High Impact Solar Solutions, an Irvine, Calif.-based solar developer for multi-family housing communities, sees Massachusetts and Illinois as solid new markets where it is undertaking expansion efforts, John B. Wood, founder and chief executive officer, tells pv magazine USA.
Wood said High Impact is looking to participate in community solar project development for low- and-moderate income (LMI) housing communities, which is an extension of its core competency for developing rooftop solar and car canopy projects for senior center communities, LMI housing customers and other residential groups primarily in southern California.
High Impact is currently planning on submitting applications for more than 65 projects for the anticipated Q3 2023 low-and-moderate income (LMI) communities adder, Wood said, even though the developer has yet to see the application yet based on the newness of the federal Inflation Reduction Act protocol. About 40 of the 65 projects are within California LMI communities, and the remainder are in new markets like the Northeast, Maryland and Illinois, he added.
To date, the company has utilized the resources of about 70 regional sub-contractors and engineers to install rooftop and car canopies in its first market of California, and continues to use engineering, procurement and construction contractors in new markets as well, Wood said.
The company is working with Sunrun, SunPower and Grid Alternatives on construction of current and future projects, Wood said.
High Impact has contributed projects in LMI communities that qualify for statewide incentives from California’s Multifamily Affordable Housing (MASH) and Solar for Multifamily Affordable Housing (SOMAH) programs, Wood said. These programs date back to 2008 and 2017, respectively, and provide rebates for low-income solar projects to the tune of $1.10 per watt to $2.70/W if the system generates more than half the customer’s load. Under SOMAH, the state has awarded additional $100 million of rebates annually for solar systems deployed on multi-family affordable housing buildings, which amounts to a credit of $3.20 per watt (ac) on system installations.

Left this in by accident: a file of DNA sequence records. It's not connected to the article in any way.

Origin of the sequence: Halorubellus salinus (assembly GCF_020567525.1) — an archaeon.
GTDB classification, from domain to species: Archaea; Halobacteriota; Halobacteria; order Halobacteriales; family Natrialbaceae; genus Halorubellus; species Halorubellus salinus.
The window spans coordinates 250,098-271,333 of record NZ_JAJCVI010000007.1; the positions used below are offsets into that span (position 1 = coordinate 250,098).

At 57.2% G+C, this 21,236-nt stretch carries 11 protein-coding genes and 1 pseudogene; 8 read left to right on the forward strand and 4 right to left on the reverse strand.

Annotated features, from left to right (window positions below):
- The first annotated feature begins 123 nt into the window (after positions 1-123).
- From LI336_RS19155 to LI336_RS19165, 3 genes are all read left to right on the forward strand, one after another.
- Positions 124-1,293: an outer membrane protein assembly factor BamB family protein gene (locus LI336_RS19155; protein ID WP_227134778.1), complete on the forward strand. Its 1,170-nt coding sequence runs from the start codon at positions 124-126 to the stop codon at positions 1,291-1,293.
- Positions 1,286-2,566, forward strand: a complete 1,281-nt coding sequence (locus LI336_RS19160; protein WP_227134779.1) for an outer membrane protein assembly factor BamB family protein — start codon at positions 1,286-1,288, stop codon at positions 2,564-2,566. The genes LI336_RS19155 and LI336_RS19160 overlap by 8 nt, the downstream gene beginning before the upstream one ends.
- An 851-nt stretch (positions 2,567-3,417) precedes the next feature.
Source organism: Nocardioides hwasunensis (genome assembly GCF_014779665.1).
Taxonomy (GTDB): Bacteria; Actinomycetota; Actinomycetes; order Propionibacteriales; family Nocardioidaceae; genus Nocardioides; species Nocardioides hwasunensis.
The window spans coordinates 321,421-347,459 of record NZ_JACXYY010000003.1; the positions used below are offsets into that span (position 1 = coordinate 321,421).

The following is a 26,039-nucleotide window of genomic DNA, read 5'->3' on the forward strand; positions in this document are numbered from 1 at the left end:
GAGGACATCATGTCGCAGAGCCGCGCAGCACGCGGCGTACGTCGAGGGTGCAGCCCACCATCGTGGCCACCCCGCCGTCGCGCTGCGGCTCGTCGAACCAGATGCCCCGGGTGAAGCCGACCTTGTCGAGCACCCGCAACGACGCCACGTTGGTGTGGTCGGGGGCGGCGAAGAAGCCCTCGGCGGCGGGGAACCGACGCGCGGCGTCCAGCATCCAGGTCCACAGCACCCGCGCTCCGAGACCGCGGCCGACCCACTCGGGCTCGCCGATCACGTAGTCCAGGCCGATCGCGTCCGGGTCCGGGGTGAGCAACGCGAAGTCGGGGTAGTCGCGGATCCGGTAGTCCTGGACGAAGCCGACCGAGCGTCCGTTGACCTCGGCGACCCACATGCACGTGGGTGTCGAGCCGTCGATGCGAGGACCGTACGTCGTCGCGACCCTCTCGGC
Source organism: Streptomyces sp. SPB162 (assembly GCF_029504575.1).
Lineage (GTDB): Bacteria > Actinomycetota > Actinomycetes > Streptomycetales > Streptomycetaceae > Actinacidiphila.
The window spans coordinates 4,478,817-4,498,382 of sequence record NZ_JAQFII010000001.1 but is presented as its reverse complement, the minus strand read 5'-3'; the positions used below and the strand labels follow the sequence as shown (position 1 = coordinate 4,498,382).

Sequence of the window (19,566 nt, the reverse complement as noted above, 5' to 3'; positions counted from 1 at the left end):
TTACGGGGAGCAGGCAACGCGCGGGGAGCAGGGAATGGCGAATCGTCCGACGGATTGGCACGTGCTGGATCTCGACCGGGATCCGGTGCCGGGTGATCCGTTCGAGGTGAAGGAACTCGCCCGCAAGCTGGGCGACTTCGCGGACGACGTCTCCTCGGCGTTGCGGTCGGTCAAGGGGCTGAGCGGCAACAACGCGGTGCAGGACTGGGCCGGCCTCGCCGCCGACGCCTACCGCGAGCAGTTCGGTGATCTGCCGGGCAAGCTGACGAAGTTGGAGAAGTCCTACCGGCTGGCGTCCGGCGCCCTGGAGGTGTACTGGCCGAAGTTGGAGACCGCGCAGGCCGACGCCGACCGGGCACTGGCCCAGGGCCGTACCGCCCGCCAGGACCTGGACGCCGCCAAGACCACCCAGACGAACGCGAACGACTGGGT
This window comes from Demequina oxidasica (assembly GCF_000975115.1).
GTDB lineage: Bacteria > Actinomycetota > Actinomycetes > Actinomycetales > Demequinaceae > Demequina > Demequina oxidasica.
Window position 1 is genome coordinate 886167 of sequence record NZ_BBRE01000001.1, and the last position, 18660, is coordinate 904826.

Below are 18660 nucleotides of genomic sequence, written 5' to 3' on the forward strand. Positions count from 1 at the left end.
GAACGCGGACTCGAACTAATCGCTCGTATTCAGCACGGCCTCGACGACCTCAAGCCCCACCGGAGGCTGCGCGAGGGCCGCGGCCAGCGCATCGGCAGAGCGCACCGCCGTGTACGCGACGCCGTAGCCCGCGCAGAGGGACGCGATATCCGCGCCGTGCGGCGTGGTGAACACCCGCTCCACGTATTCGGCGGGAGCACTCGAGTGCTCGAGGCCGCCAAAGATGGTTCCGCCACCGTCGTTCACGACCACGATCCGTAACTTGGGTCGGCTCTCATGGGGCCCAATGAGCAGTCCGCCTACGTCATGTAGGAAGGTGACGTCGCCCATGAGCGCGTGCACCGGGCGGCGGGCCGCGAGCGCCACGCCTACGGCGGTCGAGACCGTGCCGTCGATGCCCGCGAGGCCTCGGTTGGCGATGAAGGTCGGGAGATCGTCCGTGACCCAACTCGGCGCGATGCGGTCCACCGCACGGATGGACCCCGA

Wood was quick to point out that the company is grandfathered into the net energy metering or NEM 2.0 standards in California. For another nine years the company will not be subject to changes from the state’s changing rooftop solar framework imparted by the December 2022 NEM 3.0 decision by the California Public Utilities Commission to reduce the value of solar energy exported from rooftops.
The Inflation Reduction Act’s 30% solar investment tax credit combined with 20% of added credit for designated low-income community deployments of clean energy projects creates a tailwind for the project developer, and should facilitate High Impact’s expansion efforts in the Midwest and Mid-Atlantic markets, Wood said.
High Impact is working with the Retirement Housing Foundation, a Long Beach, Calif., non-profit group that owns over 200 senior center assisted living and affordable housing units across the U.S., to deploy rooftop solar arrays, the solar executive said.
In 2022, the developer installed 20 solar systems for RHF, and this year the company expects to deploy about 30 new systems for the nonprofit housing group, Wood said.
High Impact is actively engaged in state markets with active climate change and greenhouse gas emissions reduction goals, where Wood said the turnkey developer saves building owners up to hundreds of thousands of dollars per year on energy consumption.
Project deployments range from 200 kW and smaller per rooftop array, and with multi-building customers can be deployed as much as 2 MW aggregate systems, he said.
High Impact’s development team uses its own proprietary internal review method for finding prospective project sites, but also uses Aurora’s HelioScope commercial PV software platform and Energy Toolbase for proposal generation, Wood said.
The company has identified a few hundred buildings out of its 1,000 building portfolio as candidates for Level 2 electric vehicle charging infrastructure, which Wood says the company expects to rollout this year as well.
To date High Impact has been largely self-funded, though project financing has been offset by tax equity arranged by various New York banking institutions active in the distributed energy market, Wood said. The BQuest Foundation, a San Diego, Calif.-based nonprofit foundation formed by GoFundMe founder Andy Ballester, has recently provided development equity financing for High Impact’s LMI portfolio, he said.
Prior to forming High Impact Solar, Wood was a managing partner at One Planet Caribbean, which sold over 100 MW of Caribbean utility solar portfolio to several investors, including GCL New Energy Holdings.
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